The city of Colomiers will lose eleven doctors in two years

Home The city of Colomiers will lose eleven doctors in two years
Written by Doug Hampton

the essential
After the retirement of four doctors since the beginning of the year in Colomiers, the bleeding will continue with seven additional doctors who will stop consulting by the end of next year.

Even if the city is not a medical desert, Colomiers does not escape the shortage of doctors. Eleven of them will retire at the end of 2024. A situation that will not make life easier for practitioners who are already very busy and powerless in the face of this chronic crisis.

“Every day, three or four people ask me to take them as a general practitioner and I cannot”, regrets doctor Saloua Zaghdoudi. “Sometimes they are very old patients who are not transported so I accept them even if for two years I have not taken a lunch break. People should not come to the point of pulling their teeth like in Great Britain themselves because they don’t have a dentist”.

Care and prevention in danger

The difficulty of finding a general practitioner also makes health professionals fear a lack of prevention in the face of vaccinations, screenings, STDs or even obesity.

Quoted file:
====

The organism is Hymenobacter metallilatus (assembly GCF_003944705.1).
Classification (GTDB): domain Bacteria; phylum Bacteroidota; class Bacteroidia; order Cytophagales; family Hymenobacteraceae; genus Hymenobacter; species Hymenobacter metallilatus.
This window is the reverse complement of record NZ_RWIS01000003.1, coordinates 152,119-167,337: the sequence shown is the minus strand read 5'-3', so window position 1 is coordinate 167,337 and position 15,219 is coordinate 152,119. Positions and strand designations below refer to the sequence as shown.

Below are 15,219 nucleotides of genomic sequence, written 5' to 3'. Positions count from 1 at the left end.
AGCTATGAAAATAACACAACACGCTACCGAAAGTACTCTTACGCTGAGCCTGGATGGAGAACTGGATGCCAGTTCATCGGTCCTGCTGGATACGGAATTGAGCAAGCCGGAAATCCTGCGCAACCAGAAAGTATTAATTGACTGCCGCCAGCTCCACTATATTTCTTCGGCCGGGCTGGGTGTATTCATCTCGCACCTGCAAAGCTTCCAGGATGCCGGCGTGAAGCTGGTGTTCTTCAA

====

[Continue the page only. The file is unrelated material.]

“In this period of tension, it is necessary to mobilize young doctors to encourage them to settle in Colomiers”, estimates Doctor Simon Mathé, responsible for access to care at the office of the CPTS (Community professional territorial health ). “When I moved in 2018, there were around forty general practitioners in Colomiers and today there are only around thirty of us… As part of the CPTS, we are working on attractiveness in order to obtain a help from the public authorities. I think it would also be good for a town of 40,000 inhabitants to create a multidisciplinary health center. This kind of structure appeals to young doctors because it allows teamwork, to have a secretarial and reduce administrative tasks”.

Doctors who also complain a lot about the multiplication of requests for medical certificates by organizations and communities to obtain repairs in their accommodation or to obtain aid. “It is time to refocus on our role of care and prevention,” insists Dr. Zaghdoudi, who plans to become an internship supervisor. “I’m going to get closer to the medical school to pass a diploma at the end of the internship and welcome a young doctor in the hope of making him stay”. Ten doctors are currently internship supervisors at Colomiers, which regularly leads to the integration of young graduates into practices, such as, recently, at the Allégorie medical centre.

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